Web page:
“It’s a new target group we’re seeing,” Moniz says.
Access and Affordability
When it comes to medication access and affordability, Southcoast’s Pharmacy Discharge Liaison (PDL) program is like dollars in the bank for patients. PDLs Audrey O’Brien at Charlton Memorial and Brittany Soucy at St. Luke’s help patients who are uninsured or underinsured obtain medications at costs affordable to them.
The two liaisons, who are members of the Southcoast Retail Pharmacy staff, also check coverage to see if the medications are covered by the patient’s insurer or if a prior authorization is required. They fill out the needed paperwork and follow up with pharmaceutical firms, as needed for those requiring ongoing assistance.
To do their work, they draw on several programs. In concert with the TOC pharmacists, they’ll even arrange for medication changes with the clinical team if affordability is an issue and an appropriate similar medication is available.
“We assist Medicare patients in the donut hole with high deductibles through Patient Medication Assistance programs or the 340b program,” says Soucy, referring to two different programs, one in which pharmaceutical firms provide free medication to patients in need who qualify and another federal program that allows hospitals to purchase medications for outpatient use at a reduced cost.
They also help patients take advantage of pharmaceutical company voucher cards and coupons, free trials of medications, and the Transitional Medical Assistance program, which enables Southcoast to provide two to four weeks of free medication to uninsured patients.
“We had a patient in the donut hole who needed insulin pens. The prescription was going to be $150. We discounted the drug to help get them through the end of the plan year. They were very happy,” O’Brien says.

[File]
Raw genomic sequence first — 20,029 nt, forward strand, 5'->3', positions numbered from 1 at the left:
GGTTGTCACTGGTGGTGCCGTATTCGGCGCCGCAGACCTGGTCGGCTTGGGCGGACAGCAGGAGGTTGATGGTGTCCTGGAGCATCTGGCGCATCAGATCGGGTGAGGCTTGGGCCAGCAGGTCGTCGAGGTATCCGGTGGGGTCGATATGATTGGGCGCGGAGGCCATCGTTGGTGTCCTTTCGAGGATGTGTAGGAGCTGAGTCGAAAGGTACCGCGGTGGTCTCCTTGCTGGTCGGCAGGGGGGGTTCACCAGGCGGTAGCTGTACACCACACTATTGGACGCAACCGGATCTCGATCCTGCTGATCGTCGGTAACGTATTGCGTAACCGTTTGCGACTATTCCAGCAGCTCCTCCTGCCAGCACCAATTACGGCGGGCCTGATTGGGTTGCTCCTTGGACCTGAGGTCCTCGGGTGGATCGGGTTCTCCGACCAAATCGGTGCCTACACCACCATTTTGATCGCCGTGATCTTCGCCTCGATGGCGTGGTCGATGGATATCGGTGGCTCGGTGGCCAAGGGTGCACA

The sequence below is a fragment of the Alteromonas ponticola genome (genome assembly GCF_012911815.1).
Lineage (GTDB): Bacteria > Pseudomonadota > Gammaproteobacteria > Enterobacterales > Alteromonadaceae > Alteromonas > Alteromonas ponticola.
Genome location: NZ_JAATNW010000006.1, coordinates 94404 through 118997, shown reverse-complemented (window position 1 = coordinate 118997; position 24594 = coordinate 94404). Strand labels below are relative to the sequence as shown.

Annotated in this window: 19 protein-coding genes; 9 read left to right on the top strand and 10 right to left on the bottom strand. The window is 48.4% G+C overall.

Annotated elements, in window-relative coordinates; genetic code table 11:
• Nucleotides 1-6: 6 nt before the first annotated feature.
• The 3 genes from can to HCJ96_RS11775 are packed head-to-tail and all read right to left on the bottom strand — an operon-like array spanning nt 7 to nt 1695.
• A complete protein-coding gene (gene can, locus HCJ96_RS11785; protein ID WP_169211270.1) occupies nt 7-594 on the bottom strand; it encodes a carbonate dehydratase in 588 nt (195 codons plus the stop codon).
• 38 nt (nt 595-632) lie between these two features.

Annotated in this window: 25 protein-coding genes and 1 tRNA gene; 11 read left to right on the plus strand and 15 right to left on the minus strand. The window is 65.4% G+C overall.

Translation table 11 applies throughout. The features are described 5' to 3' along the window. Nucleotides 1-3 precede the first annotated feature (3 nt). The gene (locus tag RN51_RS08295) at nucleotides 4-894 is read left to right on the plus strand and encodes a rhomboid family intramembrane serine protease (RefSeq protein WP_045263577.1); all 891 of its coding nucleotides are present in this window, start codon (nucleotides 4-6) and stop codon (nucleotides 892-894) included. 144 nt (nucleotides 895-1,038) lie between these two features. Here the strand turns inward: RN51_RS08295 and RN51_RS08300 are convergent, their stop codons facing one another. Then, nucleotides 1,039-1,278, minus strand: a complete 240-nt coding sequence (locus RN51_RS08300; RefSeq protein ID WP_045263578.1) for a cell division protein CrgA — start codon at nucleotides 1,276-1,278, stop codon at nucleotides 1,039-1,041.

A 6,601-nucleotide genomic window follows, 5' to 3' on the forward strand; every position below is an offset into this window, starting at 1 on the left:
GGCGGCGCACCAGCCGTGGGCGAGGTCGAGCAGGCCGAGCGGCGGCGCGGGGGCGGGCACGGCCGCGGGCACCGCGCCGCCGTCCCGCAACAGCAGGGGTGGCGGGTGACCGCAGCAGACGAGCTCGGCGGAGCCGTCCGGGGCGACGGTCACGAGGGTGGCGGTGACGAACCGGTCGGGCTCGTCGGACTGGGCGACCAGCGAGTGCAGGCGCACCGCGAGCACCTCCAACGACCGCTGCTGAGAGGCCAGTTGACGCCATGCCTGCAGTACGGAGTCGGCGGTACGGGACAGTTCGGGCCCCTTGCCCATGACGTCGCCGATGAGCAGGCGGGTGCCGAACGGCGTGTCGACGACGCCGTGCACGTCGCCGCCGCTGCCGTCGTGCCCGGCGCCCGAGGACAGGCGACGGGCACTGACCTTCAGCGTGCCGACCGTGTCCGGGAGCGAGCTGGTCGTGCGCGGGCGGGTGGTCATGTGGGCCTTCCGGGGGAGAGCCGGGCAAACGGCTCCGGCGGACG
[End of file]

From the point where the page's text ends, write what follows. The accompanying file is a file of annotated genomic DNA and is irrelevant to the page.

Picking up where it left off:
Soucy agrees: “There was a very similar situation we encountered with a patient unable to afford their insulin at St. Luke’s recently, as well.”
“The cost for one patient with a commercial plan with high drug co-pays was going to be $175 a month,” O’Brien adds. “We got them a 12-month copay card that reduced the cost to $10 a month. The patient was so appreciative that they said they almost wanted to cry.”
“We’ve had patients on expensive meds such as Dificid, which costs over $1,000 for a ten-day course of treatment,” Moniz says. “Our PDLs have been able to get these kinds of medications for outpatient use at no cost so patients can leave the hospital sooner, rather than having to stay for medication that can be taken at home.”
Situations like this happen daily across the Southcoast Hospital System, and the PDLs and TOCs play an integral role in transitioning these patients successfully.
There are so many stories and examples of the PDL/TOC program ensuring medication access for our Southcoast patients. It takes effort and a lot of behind the scenes work. The PDLs are on the floors a lot, talking with patients, ringing out medications and delivering them bedside, and collaborating with the TOC pharmacists, nurses, and others.
O’Brien and Soucy are the face of Southcoast’s Retail Pharmacies to inpatients.
“Patients don’t always know we have a Retail Pharmacy right in the hospital at St. Luke’s and Charlton Memorial,” O’Brien says. “They don’t realize that they can go home with prescriptions from us and then continue with their own pharmacy later on. It’s very convenient. We want patients to know about us, and that we’re here to help them. It’s rare that a patient doesn’t want our assistance, once they know what we can do for them.”